Gurney: I honestly don’t. And I was definitely in high school or just entering it around this time. But I was basically the opposite of the kind of kids that were falling through the cracks. I was a bright white kid in an affluent neighbourhood from a stable, prosperous family, and I went to a French-immersion high school, so I think all the applied kids were sent to a different local high school. If I recall correctly, that’s how it worked — your high school would have a specialization, and “applied” could be one of them. There was a high school in my area where “those” kids went — the ones who struggled academically. I wasn’t at that school. So maybe this is just a memory I’ve deleted, but I have zero recollection of this process or there ever being a day where I had to choose between one and the other. Maybe my parents would remember, but I sure don’t.

Kidder: Well, what would happen is that in Grade 8, someone would come to your school. And they’d talk about high school. They’d talk about the opportunities and programs in high school and the choices you could make, and that wouldn’t just be streaming academically; it would also be things like sports or art or music. [Author’s note: I have some vague recollection of that part, actually.] And you’d have to fill out a form that specifies whether you’d go into academic or applied courses. Your Grade 8 teacher would have some feedback, too. They could make recommendations. So, by Grade 8, you’d have made a big decision, or your parents would have, that could have a big impact on your life. And you could also be in a neighbourhood where a lot of the kids were going into applied, and it would just be assumed that that’s what you do. We surveyed principals to ask how parents would get the information about applied or academic. And your question was bang on, because this was one of the problems. Were people making informed choices? Were they just following the advice of teachers? Was that advice any good? 

There were reports that people believed they were getting advice based on race and class and their family situation, and people were deciding when they were 14 years old that they weren’t going to go to university. And this choice was being made in elementary school! Some high schools had a kind of a system where, after a month, they would do checks with students to make sure they were in the right stream. But, again, there wasn’t a lot of movement back and forth, as I said earlier. So these decisions were made, often a year in advance, with limited or bad advice and with no real explanation of what the research suggested would happen. That door would be closed.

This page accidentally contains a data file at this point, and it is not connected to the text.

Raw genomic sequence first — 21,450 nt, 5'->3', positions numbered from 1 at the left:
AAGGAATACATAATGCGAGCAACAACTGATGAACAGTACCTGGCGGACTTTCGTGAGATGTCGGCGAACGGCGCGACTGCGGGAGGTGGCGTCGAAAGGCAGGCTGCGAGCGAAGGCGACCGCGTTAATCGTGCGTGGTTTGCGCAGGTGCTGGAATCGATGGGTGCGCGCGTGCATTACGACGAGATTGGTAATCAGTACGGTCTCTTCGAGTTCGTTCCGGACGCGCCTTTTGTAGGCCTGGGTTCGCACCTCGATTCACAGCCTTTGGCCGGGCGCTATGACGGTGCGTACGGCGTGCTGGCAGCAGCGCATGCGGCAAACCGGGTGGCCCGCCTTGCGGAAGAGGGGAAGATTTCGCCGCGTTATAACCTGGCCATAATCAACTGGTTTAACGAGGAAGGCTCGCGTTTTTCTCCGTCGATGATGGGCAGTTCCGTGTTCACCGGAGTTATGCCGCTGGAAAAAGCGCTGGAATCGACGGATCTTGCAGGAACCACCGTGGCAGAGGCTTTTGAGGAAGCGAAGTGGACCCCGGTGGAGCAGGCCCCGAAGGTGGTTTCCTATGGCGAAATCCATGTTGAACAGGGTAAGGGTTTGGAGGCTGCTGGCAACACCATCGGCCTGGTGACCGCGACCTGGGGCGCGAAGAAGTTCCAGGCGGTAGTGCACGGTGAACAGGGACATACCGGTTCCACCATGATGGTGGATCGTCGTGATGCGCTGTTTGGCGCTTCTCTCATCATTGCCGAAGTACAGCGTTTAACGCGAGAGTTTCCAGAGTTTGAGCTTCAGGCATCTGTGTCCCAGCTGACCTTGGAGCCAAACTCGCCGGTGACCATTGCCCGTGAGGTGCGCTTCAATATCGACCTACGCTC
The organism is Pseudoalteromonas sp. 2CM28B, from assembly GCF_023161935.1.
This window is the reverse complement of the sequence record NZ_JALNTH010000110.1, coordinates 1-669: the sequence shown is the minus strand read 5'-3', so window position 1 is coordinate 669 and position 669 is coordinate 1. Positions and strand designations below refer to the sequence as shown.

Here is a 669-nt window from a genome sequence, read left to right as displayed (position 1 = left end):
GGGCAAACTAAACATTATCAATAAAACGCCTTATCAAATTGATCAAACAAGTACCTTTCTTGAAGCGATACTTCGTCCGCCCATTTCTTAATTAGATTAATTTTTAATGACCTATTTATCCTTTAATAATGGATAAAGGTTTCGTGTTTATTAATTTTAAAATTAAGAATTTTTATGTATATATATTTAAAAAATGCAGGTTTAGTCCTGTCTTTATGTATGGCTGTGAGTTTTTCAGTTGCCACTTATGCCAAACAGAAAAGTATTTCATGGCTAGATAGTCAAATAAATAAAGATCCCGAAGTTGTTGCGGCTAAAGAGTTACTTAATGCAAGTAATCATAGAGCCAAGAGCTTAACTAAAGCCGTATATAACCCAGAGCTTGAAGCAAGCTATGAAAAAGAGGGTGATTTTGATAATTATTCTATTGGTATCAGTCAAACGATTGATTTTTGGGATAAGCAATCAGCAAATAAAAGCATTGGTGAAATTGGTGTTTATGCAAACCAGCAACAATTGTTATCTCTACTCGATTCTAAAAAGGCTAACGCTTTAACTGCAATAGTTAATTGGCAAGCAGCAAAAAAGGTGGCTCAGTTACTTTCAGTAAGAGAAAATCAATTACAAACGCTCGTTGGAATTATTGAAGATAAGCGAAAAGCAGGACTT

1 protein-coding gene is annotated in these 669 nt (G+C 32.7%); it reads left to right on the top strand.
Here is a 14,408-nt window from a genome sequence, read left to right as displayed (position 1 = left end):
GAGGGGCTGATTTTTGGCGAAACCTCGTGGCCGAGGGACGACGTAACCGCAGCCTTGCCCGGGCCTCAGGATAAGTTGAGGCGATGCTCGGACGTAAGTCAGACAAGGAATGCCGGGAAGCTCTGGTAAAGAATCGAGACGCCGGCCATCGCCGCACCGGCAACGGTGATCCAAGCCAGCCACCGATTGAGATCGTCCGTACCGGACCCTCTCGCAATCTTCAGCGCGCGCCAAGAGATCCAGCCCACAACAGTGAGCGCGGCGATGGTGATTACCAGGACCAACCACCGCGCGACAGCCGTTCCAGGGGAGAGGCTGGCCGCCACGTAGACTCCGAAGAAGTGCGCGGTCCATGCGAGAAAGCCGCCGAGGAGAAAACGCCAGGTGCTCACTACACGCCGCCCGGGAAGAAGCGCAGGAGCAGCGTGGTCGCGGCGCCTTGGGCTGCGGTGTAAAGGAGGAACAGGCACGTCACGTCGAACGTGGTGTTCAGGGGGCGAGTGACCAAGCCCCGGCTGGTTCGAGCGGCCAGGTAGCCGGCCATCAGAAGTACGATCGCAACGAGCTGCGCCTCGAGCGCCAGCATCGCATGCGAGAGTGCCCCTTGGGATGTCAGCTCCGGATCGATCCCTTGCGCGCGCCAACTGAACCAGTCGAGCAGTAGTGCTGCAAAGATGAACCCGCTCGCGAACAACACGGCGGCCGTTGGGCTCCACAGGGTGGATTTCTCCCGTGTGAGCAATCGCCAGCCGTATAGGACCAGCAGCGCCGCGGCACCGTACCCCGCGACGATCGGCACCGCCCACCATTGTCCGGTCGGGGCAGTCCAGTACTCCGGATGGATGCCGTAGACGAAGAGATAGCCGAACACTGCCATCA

And you know what? My organization was part of that. At People for Education, we totally used to say to parents, “Don’t set your kids up to fail — if you think they’ll struggle, put them in applied.” Because we didn't know. We hadn’t seen the data yet that showed, clearly, that it wasn’t leading to good outcomes, it wasn’t improving graduation rates, that it can close those doors. That it's not a good choice. And so we stopped altogether. We said we would never recommend anybody put their child in applied.

But that’s how it worked. You or your parents chose in Grade 8, and then, basically, you were stuck with it.

Gurney: What I find so fascinating about this is that, even knowing better now, even knowing all the data and results you’ve referred to, I still like the idea. I’m the walking stereotype of a journalist. I can write and talk and listen, but I can’t math. At all. Math is not my thing. But I was a bright kid, right? So I was put into classes where it was probably expected I’d just pick up math the way I did history or English, and it never happened. My report card would be A, A, A, C, A, A. The C was probably generous, too. So I love the idea of there being a way I could have done math differently and maybe struggled less. So I get why smart people thought this was going to work out great. 

Kidder: Absolutely. That’s what the plan was. It made sense in theory. But the reality showed us otherwise. There are many theories as to why this doesn’t work in practice. One of them is that, when you group students by ability in that way, their expectations of themselves are lowered, and teachers expectations of them are lowered. But math is actually an interesting example. The theory was that it would be equally rigorous, but you’d learn differently, and people would still succeed on an equal basis. But the difference in scores between academic and applied in Grade 9 in math is extraordinary. I think 40 per cent of kids reach the provincial standard in applied versus about 80 per cent in academic. 

Gurney: So let’s talk about theory and practice for a minute. So how Ontario attempted streaming didn’t work. Is there a better way to do streaming that would work? We’re talking about observable failures in outcome here, but is that because streaming is impossible or because we didn’t do a good job?

Kidder: I think that is a great question. It’s the $65 million question in education. How do you educate all the different kinds of students in an education system? There are 2 million of them in Ontario. They all have different goals and different styles and different personalities and different capacities. That’s the hard part of public education. The evidence is pretty absolute: dividing them up isn't a good idea. 

But, beyond that, what should we do? There are programs kids can take something called learning strategies, and you can identify kids who are struggling and go, you know what you need? You need to take a course so you learn how to learn. You need to learn how to study, how to look things up. You need to learn how to take something you learned in one course and apply it to another. You need to learn how to not give up when things get hard. But someone has to notice you, first of all, so it’s really important that there are enough staff there to actually go, okay, this kid needs to take learning strategies. We can't just like flip a switch and go, we're not going to stream kids anymore. We can't go back to what led us to this in the first place, which is just a sink-or-swim system we threw everyone into, and we let them figure it out themselves.